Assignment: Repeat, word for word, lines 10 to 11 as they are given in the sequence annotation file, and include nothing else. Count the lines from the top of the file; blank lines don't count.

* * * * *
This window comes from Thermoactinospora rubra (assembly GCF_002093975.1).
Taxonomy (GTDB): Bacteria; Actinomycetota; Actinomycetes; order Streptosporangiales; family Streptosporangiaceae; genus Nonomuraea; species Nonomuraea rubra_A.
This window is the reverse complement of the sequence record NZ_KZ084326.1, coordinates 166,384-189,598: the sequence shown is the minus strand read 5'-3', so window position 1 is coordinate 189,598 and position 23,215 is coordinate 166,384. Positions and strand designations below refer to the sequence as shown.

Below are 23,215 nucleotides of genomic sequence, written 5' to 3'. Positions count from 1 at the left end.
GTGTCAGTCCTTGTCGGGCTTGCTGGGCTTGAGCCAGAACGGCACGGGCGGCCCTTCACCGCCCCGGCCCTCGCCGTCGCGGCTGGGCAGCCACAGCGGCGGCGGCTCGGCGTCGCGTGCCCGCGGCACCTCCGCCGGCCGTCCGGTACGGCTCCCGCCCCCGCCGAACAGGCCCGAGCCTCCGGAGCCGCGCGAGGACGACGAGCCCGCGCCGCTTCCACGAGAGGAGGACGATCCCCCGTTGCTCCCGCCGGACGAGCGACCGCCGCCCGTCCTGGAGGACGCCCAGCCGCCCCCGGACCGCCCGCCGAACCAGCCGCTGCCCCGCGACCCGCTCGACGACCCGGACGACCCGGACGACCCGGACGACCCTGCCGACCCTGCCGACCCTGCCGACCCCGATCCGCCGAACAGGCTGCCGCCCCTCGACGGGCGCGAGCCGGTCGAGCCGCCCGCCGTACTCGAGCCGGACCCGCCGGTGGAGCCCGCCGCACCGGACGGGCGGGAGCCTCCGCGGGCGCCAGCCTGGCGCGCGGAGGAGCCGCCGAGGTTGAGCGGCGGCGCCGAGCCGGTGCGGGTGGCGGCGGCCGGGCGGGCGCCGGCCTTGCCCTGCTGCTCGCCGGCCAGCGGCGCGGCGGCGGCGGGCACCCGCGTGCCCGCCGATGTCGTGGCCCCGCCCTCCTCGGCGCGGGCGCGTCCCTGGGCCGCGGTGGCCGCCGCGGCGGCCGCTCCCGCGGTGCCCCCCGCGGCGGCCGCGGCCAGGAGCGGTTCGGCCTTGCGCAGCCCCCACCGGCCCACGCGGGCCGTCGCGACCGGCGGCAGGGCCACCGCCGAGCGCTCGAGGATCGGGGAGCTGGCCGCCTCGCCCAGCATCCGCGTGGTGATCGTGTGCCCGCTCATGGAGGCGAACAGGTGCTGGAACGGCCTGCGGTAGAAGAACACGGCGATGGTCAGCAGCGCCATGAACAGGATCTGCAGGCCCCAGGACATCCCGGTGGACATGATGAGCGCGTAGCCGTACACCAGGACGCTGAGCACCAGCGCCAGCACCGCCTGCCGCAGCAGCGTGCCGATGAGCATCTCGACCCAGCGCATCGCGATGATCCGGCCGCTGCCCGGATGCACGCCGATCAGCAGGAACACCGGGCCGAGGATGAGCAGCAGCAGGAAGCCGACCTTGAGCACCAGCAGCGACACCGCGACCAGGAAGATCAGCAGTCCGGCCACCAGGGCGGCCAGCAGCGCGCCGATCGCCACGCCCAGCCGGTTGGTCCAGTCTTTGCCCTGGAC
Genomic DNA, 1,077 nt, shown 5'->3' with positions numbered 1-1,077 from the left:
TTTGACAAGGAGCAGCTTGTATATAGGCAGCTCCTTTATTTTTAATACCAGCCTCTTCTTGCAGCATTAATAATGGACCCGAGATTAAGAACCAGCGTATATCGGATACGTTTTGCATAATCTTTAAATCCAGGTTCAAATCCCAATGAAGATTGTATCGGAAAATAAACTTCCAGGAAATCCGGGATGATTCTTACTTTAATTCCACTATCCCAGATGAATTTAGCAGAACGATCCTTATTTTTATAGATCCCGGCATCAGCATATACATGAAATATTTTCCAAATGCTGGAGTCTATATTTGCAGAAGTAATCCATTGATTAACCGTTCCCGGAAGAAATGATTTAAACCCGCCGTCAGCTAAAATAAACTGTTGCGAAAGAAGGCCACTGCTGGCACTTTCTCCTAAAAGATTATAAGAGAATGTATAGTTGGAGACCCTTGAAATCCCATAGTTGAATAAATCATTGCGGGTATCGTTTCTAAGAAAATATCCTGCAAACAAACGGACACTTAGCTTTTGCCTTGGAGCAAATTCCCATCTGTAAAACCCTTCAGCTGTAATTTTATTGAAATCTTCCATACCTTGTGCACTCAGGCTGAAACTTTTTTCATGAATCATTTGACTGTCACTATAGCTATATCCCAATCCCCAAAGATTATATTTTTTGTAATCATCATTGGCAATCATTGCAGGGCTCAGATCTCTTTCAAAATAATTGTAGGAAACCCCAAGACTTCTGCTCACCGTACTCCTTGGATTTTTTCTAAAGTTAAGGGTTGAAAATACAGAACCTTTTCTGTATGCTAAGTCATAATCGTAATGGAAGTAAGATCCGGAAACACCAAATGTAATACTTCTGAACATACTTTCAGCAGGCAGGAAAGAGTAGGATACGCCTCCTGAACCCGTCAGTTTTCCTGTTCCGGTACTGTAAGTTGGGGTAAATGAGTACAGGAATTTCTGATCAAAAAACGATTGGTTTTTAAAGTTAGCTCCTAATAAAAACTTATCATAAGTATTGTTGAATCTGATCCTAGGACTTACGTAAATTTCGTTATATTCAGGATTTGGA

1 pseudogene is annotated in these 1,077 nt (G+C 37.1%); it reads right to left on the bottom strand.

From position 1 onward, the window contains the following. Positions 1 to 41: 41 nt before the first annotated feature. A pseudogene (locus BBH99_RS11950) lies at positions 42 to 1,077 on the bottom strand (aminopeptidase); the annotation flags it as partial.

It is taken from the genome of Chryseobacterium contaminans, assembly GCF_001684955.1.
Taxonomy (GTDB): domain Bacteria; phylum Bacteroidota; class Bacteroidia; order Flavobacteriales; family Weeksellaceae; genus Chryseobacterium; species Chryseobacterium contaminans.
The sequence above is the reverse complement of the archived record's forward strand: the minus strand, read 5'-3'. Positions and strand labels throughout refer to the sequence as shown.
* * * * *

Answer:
It is taken from the genome of Chryseobacterium contaminans, assembly GCF_001684955.1.
Taxonomy (GTDB): domain Bacteria; phylum Bacteroidota; class Bacteroidia; order Flavobacteriales; family Weeksellaceae; genus Chryseobacterium; species Chryseobacterium contaminans.